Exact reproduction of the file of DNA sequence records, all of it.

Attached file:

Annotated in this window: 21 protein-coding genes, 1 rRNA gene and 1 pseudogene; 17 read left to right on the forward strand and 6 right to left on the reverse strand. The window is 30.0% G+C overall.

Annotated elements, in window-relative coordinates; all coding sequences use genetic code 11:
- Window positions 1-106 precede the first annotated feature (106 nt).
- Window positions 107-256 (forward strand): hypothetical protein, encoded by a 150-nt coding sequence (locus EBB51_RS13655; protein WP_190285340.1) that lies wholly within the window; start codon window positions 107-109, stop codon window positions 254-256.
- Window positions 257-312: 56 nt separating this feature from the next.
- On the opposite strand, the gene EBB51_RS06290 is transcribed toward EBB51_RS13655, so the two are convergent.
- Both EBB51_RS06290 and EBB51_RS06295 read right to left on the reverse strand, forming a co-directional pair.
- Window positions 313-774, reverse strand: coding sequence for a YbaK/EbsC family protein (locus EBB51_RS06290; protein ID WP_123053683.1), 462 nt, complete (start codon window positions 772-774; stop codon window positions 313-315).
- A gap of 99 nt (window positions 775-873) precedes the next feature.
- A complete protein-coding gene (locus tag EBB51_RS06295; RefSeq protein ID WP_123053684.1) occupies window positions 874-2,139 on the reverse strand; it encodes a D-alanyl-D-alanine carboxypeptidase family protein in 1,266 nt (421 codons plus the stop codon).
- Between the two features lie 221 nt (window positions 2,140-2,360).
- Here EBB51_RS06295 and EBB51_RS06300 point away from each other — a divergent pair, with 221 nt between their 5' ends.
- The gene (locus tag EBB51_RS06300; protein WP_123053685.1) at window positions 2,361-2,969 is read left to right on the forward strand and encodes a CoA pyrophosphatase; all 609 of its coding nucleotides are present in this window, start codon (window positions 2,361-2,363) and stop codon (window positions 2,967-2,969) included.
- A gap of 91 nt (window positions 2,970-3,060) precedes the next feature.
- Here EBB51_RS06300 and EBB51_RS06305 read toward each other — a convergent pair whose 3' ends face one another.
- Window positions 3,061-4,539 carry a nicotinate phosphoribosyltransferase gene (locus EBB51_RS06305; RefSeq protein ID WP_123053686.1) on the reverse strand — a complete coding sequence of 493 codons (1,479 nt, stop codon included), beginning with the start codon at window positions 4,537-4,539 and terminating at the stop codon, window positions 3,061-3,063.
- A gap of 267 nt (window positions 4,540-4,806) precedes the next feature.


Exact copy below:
Annotated in this window: 21 protein-coding genes, 1 rRNA gene and 1 pseudogene; 17 read left to right on the forward strand and 6 right to left on the reverse strand. The window is 30.0% G+C overall.

Annotated elements, in window-relative coordinates; all coding sequences use genetic code 11:
- Window positions 1-106 precede the first annotated feature (106 nt).
- Window positions 107-256 (forward strand): hypothetical protein, encoded by a 150-nt coding sequence (locus EBB51_RS13655; protein WP_190285340.1) that lies wholly within the window; start codon window positions 107-109, stop codon window positions 254-256.
- Window positions 257-312: 56 nt separating this feature from the next.
- On the opposite strand, the gene EBB51_RS06290 is transcribed toward EBB51_RS13655, so the two are convergent.
- Both EBB51_RS06290 and EBB51_RS06295 read right to left on the reverse strand, forming a co-directional pair.
- Window positions 313-774, reverse strand: coding sequence for a YbaK/EbsC family protein (locus EBB51_RS06290; protein ID WP_123053683.1), 462 nt, complete (start codon window positions 772-774; stop codon window positions 313-315).
- A gap of 99 nt (window positions 775-873) precedes the next feature.
- A complete protein-coding gene (locus tag EBB51_RS06295; RefSeq protein ID WP_123053684.1) occupies window positions 874-2,139 on the reverse strand; it encodes a D-alanyl-D-alanine carboxypeptidase family protein in 1,266 nt (421 codons plus the stop codon).
- Between the two features lie 221 nt (window positions 2,140-2,360).
- Here EBB51_RS06295 and EBB51_RS06300 point away from each other — a divergent pair, with 221 nt between their 5' ends.
- The gene (locus tag EBB51_RS06300; protein WP_123053685.1) at window positions 2,361-2,969 is read left to right on the forward strand and encodes a CoA pyrophosphatase; all 609 of its coding nucleotides are present in this window, start codon (window positions 2,361-2,363) and stop codon (window positions 2,967-2,969) included.
- A gap of 91 nt (window positions 2,970-3,060) precedes the next feature.
- Here EBB51_RS06300 and EBB51_RS06305 read toward each other — a convergent pair whose 3' ends face one another.
- Window positions 3,061-4,539 carry a nicotinate phosphoribosyltransferase gene (locus EBB51_RS06305; RefSeq protein ID WP_123053686.1) on the reverse strand — a complete coding sequence of 493 codons (1,479 nt, stop codon included), beginning with the start codon at window positions 4,537-4,539 and terminating at the stop codon, window positions 3,061-3,063.
- A gap of 267 nt (window positions 4,540-4,806) precedes the next feature.